Now we had to head back down the hill so we could head to our basecamp for the night. For me, going up the hill was the easier part, and this confidence lead me to go down a little quicker than I should have. When I reached the part with the embedded rocks, I didn’t have time to slow down and go over the easier part on the right side. The bike twitched out of my control and I went down. It wasn’t upsetting for me because it gave me another important lesson: things can be going well, and suddenly terrain can change and you need to be paying attention to what is coming up ahead of you. I also needed to be going the right speed for my ability.
I hopped back on without taking the right amount of time to reset, and not long after I slid out in the loose pebbles again. It is easy for a mistake to lead to another mistake, so I realized that it makes sense to take a moment to collect yourself and regain some energy after lifting up your bike. It would be my last drop of the day, and once we were down the mountain, it was pavement all the way back to basecamp. Riding on the road had never seemed as easy after going off-roading up a mountain, I could feel myself improving as a rider. I got to enjoy the beautiful views on the windy roads and think how lucky I was to be in that moment.
Basecamp was great! I started by taking off my gear. This was the first time I had worn protective boots, and boy do they come in handy. A few times I had dropped the Husqvarna in training, and the boots had prevented me from having my legs crushed. It is a solid investment to buy well-made gear. It was nice after such a long day to have full mobility again and to shed some layers.
The next day was Wil’s birthday, and the cook surprised him with a cake. It was a cute moment where we all gathered around him and sang him happy birthday! We had a delicious lasagna for dinner and ate the cake for dessert. It was fun to hang around the campfire and relax after our first full day of adventure riding. I truly felt I deserved to relax. On the advice of the coaches, I set up my tent before it got too late. It was the right move. Julia, the talented cook, was kind enough to help me set up, as this was the first tent I had set up on my own.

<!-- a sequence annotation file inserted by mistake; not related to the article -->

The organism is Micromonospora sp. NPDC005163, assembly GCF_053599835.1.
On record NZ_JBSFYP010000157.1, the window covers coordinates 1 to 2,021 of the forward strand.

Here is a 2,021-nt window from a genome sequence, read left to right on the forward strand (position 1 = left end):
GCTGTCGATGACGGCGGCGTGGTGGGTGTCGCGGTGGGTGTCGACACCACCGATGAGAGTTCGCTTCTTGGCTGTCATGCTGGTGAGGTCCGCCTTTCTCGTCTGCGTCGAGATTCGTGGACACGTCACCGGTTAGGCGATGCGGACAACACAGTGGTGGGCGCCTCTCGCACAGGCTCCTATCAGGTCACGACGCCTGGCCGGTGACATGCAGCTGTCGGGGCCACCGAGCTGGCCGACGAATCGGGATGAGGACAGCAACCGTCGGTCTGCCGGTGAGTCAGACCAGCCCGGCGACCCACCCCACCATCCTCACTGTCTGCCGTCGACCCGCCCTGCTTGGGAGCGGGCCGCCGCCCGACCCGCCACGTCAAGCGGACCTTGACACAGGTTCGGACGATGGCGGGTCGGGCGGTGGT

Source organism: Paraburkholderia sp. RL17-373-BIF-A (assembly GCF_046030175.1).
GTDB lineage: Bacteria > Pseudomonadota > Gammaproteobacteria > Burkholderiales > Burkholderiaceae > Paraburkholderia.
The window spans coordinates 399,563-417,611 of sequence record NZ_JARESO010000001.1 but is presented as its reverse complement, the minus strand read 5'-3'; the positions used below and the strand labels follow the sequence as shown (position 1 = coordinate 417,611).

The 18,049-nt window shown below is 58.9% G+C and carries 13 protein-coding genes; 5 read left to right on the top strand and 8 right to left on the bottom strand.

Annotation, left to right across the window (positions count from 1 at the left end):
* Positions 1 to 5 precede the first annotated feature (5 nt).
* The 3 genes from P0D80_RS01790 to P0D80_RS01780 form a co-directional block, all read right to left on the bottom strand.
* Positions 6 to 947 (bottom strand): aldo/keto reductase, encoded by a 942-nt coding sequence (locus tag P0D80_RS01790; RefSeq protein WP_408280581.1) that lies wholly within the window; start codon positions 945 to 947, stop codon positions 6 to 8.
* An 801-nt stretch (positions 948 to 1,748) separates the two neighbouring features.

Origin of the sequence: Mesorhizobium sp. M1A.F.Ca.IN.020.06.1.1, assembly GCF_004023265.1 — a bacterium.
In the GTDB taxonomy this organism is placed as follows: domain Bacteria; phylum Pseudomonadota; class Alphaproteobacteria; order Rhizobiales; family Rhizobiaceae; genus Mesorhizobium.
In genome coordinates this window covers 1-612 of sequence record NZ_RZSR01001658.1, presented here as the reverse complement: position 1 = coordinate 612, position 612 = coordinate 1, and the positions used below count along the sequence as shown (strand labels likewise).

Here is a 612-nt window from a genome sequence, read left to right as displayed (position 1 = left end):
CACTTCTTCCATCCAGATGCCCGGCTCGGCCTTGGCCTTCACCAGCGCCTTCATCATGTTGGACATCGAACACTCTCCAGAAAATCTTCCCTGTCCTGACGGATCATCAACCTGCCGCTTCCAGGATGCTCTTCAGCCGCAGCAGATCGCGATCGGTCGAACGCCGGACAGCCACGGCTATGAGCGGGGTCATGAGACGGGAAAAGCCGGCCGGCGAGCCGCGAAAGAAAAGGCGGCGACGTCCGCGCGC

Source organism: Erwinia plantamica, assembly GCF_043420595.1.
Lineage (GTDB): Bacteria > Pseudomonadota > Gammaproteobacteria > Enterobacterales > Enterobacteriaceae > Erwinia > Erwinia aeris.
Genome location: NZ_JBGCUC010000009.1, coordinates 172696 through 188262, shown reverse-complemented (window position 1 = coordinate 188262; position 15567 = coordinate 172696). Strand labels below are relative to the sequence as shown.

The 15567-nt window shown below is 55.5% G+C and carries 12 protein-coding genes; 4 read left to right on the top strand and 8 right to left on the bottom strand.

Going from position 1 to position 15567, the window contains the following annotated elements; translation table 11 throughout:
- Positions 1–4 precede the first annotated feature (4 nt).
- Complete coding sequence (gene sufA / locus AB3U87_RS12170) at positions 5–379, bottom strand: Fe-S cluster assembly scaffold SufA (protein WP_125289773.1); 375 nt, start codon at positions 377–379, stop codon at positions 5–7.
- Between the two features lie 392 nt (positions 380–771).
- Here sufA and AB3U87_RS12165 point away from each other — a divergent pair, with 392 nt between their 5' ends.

Then something happened that does not usually happen in the Mojave. Lightning and thunder went off in the distance, and not too long after, it started to pour. Putting on the fly, the waterproof top of the tent, was the one thing Julia had left me to do, but when I looked back at my tent, it was not there. I forgot to tie it down, and rain was pouring into the tent. I ran over and grabbed my sleeping bag and made a few more trips to get the rest of my stuff. I forgot I had taken my boots off and left them outside, but couldn’t see them anymore. Hopefully someone had placed them inside. Then I remembered I had taken off my pants and knee pads and left them on the staircase outside. I ran to get them but they were already soaked. There is a recurring theme of my mistakes turning into lessons, and this one would be to make sure you put all your belongings in one place (oh, and make sure to waterproof your tent!).
After the rain had died down I put the sleeping bag by the fire to dry off, hung up my pants, and took towels to dry the floor of my tent. At least my mistakes were easy to solve, and I went to sleep in a dry place!